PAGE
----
George Washington Papers

From George Washington to Henry Knox, 28 February 1793

To Henry Knox


Dr Sir.[Philadelphia] Thursday Morning Feby 28th 1793

It is much to be regretted that the subject of Rations (encreased) had not been thought of and considered at an earlier period! It is to be feared a proposition at this time would be received with an ill grace. probably no attention paid to it. At the meeting you are about to have it might be well to mention the matter and know what the Gentlemen there would think of bringing the matter forward at a time so Mal a propos.1 Yrs

Go. Washington

Copy, in Tobias Lear’s writing, DLC:GW; LB, DLC:GW.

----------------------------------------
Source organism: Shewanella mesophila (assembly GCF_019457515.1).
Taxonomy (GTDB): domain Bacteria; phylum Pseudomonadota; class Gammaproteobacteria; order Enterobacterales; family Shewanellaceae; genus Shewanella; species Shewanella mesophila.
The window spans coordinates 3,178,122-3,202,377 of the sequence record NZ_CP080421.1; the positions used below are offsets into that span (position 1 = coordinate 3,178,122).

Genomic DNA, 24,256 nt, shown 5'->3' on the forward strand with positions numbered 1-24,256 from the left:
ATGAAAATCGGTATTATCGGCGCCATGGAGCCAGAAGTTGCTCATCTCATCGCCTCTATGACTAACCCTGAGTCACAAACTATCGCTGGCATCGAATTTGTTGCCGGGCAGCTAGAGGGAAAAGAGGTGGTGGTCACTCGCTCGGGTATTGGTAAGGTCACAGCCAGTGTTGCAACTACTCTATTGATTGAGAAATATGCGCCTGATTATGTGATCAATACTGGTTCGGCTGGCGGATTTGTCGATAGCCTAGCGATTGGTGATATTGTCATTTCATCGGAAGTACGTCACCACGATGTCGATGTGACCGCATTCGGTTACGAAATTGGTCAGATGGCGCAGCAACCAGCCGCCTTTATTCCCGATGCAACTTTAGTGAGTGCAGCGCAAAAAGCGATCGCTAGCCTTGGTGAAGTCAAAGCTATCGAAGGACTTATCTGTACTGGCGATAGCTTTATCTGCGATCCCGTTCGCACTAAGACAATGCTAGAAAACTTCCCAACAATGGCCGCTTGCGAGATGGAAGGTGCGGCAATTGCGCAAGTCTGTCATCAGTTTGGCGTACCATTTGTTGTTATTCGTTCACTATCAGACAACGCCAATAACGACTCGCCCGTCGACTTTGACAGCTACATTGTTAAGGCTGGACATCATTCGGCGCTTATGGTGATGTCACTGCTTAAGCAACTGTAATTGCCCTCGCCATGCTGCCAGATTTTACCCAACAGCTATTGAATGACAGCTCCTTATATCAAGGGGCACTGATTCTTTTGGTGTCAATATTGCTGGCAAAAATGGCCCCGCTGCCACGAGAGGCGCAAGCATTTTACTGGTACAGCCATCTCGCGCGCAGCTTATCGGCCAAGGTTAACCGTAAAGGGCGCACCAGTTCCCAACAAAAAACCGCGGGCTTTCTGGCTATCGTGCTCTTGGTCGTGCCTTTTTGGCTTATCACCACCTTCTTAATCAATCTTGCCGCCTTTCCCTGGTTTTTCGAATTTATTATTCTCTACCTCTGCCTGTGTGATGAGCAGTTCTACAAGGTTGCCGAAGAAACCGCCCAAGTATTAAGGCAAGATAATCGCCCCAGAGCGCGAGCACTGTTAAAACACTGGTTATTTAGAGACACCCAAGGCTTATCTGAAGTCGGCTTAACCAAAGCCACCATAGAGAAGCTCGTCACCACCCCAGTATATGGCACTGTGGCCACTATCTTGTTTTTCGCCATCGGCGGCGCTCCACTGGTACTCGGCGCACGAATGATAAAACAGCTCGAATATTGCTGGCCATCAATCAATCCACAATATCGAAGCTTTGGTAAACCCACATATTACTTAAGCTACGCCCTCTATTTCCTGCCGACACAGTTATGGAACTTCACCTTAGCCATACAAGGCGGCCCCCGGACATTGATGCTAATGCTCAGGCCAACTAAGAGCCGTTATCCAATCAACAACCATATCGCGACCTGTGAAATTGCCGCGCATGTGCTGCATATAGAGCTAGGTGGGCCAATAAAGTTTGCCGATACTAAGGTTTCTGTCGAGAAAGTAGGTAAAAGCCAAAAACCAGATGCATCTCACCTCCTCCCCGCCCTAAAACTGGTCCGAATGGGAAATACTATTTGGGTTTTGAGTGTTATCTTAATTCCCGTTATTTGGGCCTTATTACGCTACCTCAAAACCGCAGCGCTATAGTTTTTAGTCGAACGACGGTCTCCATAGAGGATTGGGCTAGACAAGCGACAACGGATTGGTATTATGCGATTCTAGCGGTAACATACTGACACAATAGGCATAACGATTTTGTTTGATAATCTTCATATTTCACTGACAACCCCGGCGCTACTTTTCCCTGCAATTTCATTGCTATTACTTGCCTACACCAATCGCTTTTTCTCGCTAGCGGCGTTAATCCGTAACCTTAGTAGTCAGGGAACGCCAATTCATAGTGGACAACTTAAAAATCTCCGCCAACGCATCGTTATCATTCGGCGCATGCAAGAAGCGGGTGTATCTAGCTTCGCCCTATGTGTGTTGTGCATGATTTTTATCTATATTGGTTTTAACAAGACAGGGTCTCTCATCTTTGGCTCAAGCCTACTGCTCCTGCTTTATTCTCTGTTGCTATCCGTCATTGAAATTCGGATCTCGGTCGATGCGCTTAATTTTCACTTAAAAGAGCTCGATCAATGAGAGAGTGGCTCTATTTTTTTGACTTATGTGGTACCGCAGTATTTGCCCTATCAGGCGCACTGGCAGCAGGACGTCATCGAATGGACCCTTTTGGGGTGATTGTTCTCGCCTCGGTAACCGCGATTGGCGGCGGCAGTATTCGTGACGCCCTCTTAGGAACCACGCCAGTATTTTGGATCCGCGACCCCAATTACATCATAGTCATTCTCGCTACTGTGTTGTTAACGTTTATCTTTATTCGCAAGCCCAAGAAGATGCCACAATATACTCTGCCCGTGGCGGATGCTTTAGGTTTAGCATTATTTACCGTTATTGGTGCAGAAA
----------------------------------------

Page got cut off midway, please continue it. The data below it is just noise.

1On Gen. Anthony Wayne’s complaint that the rations for his soldiers were inadequate, see Knox to Tobias Lear, 23 Nov., n.1, 1 Dec. 1792 (second letter), n.1, and “Washington’s Observations on General Wayne’s Letters,” enclosed in Lear to Knox, 23 Nov. 1792. On 12 Dec., Wayne had sent to Knox a memorial, signed by his officers, requesting a response from the president and Congress. Both GW and Knox objected to the memorial as improper (see Knox to Lear, 11 Jan. 1793, note 1). The subject was discussed at the cabinet meeting on 28 Feb., and Thomas Jefferson, Knox, and Edmund Randolph signed a document written by Randolph on that date that reads: “Having considered the note of the President of the U.S. to General Knox, on the subject of increased rations; we are of opinion, that a proposition to congress at this time concerning such increase would be inexpedient, even if the question were more free from difficulty, than it is. But liable as it is to objections, the inexpediency of such a proposition now, acquires double force” (DLC:GW). They apparently believed, along with GW, that bringing up the topic on 28 Feb., the same date GW planned to sign a large appropriation bill and only two days before the Second Congress was planning to adjourn, might be useless (1 Stat., description begins Richard Peters, ed. The Public Statutes at Large of the United States of America, from the Organization of the Government in 1789, to March 3, 1845 . . .. 8 vols. Boston, 1845-67. description ends 325–29).

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